Alexion Pharmaceuticals Inc., best known for its development of one highly specialized – and highly priced – drug, was none too happy about Canadian authorities’ push to make that treatment more accessible for patients, and to relieve the financial strain on the state for helping patients pay for it.
My 7 year old granddaughter, angry watching cbc @national re expensive drug Soliris #drugs #raredisorders #medicare pic.twitter.com/GGSimLDZ4R— Ujjal Dosanjh (@ujjaldosanjh) September 25, 2015
The company filed a motion in Federal Court, arguing that Canada has no authority to force Alexion to lower its prices.
The drug in question is Soliris, and it is absolutely necessary for the treatment of two rare blood disorders that, according to statistics, affect only one in a million people. The illnesses, known as paroxysmal nocturnal hemoglobinuria (PNH) and atypical haemolytic uremic syndrome (AHUS), destroy red blood cells, leading to anemia, blood clots, organ failure and death.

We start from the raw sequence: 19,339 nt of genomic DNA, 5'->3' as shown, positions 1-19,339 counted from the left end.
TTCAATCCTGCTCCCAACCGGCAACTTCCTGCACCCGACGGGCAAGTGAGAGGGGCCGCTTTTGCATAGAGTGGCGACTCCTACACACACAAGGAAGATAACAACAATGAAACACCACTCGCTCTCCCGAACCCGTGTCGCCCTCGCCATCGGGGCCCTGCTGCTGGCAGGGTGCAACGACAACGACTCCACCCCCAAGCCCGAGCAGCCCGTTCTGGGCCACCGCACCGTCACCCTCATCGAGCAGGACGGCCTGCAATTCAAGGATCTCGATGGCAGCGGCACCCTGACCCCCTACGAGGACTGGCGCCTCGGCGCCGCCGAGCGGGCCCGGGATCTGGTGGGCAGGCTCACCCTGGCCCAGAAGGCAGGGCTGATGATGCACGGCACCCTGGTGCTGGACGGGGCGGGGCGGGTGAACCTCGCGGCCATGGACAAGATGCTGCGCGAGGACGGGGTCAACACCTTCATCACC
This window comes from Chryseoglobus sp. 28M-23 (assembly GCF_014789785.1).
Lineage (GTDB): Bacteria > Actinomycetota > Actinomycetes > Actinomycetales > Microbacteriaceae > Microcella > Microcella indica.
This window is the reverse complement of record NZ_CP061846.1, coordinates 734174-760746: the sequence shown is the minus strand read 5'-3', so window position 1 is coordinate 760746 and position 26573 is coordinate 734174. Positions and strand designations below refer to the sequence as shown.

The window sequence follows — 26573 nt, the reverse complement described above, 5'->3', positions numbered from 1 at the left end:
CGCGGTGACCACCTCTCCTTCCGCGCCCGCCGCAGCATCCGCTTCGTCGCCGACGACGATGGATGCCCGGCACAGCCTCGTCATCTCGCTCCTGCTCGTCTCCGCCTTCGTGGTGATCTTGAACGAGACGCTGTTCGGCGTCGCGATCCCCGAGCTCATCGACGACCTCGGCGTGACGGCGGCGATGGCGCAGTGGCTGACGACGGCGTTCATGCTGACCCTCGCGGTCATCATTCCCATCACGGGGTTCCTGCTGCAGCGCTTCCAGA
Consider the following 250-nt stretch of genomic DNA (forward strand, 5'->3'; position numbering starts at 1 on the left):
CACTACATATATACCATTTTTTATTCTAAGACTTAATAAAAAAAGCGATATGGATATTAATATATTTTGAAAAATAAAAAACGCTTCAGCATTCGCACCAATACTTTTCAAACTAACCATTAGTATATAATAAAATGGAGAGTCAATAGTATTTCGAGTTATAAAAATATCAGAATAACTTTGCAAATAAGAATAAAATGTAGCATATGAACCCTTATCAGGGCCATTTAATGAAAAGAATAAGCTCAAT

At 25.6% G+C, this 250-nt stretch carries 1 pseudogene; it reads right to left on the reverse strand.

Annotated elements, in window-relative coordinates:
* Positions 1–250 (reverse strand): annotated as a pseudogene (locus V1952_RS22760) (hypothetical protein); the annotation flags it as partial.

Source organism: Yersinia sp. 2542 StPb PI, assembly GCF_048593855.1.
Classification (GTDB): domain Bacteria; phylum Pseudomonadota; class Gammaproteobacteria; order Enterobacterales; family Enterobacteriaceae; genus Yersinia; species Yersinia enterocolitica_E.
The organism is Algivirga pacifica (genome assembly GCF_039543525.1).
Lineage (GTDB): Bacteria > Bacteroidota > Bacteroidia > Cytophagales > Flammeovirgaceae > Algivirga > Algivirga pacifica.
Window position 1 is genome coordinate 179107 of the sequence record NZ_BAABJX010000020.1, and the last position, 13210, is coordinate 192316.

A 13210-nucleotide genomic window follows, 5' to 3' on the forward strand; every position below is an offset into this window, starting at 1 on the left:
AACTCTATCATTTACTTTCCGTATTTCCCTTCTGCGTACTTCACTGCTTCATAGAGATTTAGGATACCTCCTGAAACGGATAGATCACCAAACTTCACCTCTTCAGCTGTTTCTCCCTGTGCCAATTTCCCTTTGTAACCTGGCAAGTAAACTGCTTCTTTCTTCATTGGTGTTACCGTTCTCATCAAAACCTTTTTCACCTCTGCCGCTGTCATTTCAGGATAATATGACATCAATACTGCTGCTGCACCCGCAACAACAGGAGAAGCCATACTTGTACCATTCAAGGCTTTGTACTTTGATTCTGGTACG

The problem is that, at the drug’s current price, life support for those affected by the illnesses can be extremely expensive. For instance, one year of therapy in Canada costs around $700,000, and patients must take the medication indefinitely, which means lifetime costs that soar into the millions of dollars. Not all Canadian provinces have programs that subsidize the prescription, and there are different criteria in different jurisdictions patients need to meet to qualify for coverage, CBC reported.
Soliris is the only drug produced by Alexion, which has earned revenues of more than $6 billion over the last eight years.
The matter could set what many see as a dangerous precedent. In the event that Alexion wins the case, experts say, Canada could lose the ability to control the costs of patented drugs across the nation.
"This is the single greatest threat to pricing of drugs in Canada ever," Amir Attaran, a University of Ottawa professor who specializes in health law, told CBC News.